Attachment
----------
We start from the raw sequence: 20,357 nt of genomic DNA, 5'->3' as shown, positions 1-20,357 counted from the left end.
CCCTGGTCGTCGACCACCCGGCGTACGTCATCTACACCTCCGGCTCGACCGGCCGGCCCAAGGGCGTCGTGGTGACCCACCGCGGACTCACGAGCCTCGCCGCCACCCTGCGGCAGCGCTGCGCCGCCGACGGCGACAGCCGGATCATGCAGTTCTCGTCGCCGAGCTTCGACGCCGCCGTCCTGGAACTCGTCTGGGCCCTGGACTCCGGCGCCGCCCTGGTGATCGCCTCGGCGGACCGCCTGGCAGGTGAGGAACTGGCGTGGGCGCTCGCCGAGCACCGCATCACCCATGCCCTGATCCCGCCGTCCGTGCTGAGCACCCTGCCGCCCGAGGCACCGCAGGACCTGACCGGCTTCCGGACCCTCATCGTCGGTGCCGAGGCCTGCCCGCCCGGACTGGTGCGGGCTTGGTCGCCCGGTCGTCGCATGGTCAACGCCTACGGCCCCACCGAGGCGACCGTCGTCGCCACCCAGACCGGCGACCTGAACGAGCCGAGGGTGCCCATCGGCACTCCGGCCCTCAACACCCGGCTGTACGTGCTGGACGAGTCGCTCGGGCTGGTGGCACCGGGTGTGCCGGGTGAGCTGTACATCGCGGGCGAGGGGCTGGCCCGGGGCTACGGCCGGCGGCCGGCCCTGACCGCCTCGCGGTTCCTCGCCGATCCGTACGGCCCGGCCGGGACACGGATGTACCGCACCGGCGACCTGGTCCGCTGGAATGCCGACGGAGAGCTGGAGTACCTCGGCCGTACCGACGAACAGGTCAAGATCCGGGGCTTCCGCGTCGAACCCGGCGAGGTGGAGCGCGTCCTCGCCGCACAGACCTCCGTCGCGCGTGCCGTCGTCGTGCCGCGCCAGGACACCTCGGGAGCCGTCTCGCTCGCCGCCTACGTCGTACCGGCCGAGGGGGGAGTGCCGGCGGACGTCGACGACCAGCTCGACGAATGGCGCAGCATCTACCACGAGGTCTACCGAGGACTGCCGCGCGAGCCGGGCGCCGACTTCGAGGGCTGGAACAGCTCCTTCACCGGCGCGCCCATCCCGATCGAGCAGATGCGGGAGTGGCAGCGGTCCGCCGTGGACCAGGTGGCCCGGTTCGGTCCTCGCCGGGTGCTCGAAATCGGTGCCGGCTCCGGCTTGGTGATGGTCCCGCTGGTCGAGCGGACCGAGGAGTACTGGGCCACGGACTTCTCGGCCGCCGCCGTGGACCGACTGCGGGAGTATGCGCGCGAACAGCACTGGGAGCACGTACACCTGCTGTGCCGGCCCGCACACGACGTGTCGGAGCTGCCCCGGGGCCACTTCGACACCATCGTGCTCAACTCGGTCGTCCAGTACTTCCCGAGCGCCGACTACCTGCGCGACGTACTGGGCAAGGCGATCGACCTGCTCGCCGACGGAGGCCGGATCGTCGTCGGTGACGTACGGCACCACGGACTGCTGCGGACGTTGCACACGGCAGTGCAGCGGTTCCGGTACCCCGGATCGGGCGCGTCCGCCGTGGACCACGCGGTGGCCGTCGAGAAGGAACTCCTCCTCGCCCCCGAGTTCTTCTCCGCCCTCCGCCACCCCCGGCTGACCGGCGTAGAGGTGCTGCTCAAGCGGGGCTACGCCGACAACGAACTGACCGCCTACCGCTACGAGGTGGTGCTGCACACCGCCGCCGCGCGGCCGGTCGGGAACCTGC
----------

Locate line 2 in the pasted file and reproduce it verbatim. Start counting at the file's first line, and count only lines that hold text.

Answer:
CCCTGGTCGTCGACCACCCGGCGTACGTCATCTACACCTCCGGCTCGACCGGCCGGCCCAAGGGCGTCGTGGTGACCCACCGCGGACTCACGAGCCTCGCCGCCACCCTGCGGCAGCGCTGCGCCGCCGACGGCGACAGCCGGATCATGCAGTTCTCGTCGCCGAGCTTCGACGCCGCCGTCCTGGAACTCGTCTGGGCCCTGGACTCCGGCGCCGCCCTGGTGATCGCCTCGGCGGACCGCCTGGCAGGTGAGGAACTGGCGTGGGCGCTCGCCGAGCACCGCATCACCCATGCCCTGATCCCGCCGTCCGTGCTGAGCACCCTGCCGCCCGAGGCACCGCAGGACCTGACCGGCTTCCGGACCCTCATCGTCGGTGCCGAGGCCTGCCCGCCCGGACTGGTGCGGGCTTGGTCGCCCGGTCGTCGCATGGTCAACGCCTACGGCCCCACCGAGGCGACCGTCGTCGCCACCCAGACCGGCGACCTGAACGAGCCGAGGGTGCCCATCGGCACTCCGGCCCTCAACACCCGGCTGTACGTGCTGGACGAGTCGCTCGGGCTGGTGGCACCGGGTGTGCCGGGTGAGCTGTACATCGCGGGCGAGGGGCTGGCCCGGGGCTACGGCCGGCGGCCGGCCCTGACCGCCTCGCGGTTCCTCGCCGATCCGTACGGCCCGGCCGGGACACGGATGTACCGCACCGGCGACCTGGTCCGCTGGAATGCCGACGGAGAGCTGGAGTACCTCGGCCGTACCGACGAACAGGTCAAGATCCGGGGCTTCCGCGTCGAACCCGGCGAGGTGGAGCGCGTCCTCGCCGCACAGACCTCCGTCGCGCGTGCCGTCGTCGTGCCGCGCCAGGACACCTCGGGAGCCGTCTCGCTCGCCGCCTACGTCGTACCGGCCGAGGGGGGAGTGCCGGCGGACGTCGACGACCAGCTCGACGAATGGCGCAGCATCTACCACGAGGTCTACCGAGGACTGCCGCGCGAGCCGGGCGCCGACTTCGAGGGCTGGAACAGCTCCTTCACCGGCGCGCCCATCCCGATCGAGCAGATGCGGGAGTGGCAGCGGTCCGCCGTGGACCAGGTGGCCCGGTTCGGTCCTCGCCGGGTGCTCGAAATCGGTGCCGGCTCCGGCTTGGTGATGGTCCCGCTGGTCGAGCGGACCGAGGAGTACTGGGCCACGGACTTCTCGGCCGCCGCCGTGGACCGACTGCGGGAGTATGCGCGCGAACAGCACTGGGAGCACGTACACCTGCTGTGCCGGCCCGCACACGACGTGTCGGAGCTGCCCCGGGGCCACTTCGACACCATCGTGCTCAACTCGGTCGTCCAGTACTTCCCGAGCGCCGACTACCTGCGCGACGTACTGGGCAAGGCGATCGACCTGCTCGCCGACGGAGGCCGGATCGTCGTCGGTGACGTACGGCACCACGGACTGCTGCGGACGTTGCACACGGCAGTGCAGCGGTTCCGGTACCCCGGATCGGGCGCGTCCGCCGTGGACCACGCGGTGGCCGTCGAGAAGGAACTCCTCCTCGCCCCCGAGTTCTTCTCCGCCCTCCGCCACCCCCGGCTGACCGGCGTAGAGGTGCTGCTCAAGCGGGGCTACGCCGACAACGAACTGACCGCCTACCGCTACGAGGTGGTGCTGCACACCGCCGCCGCGCGGCCGGTCGGGAACCTGC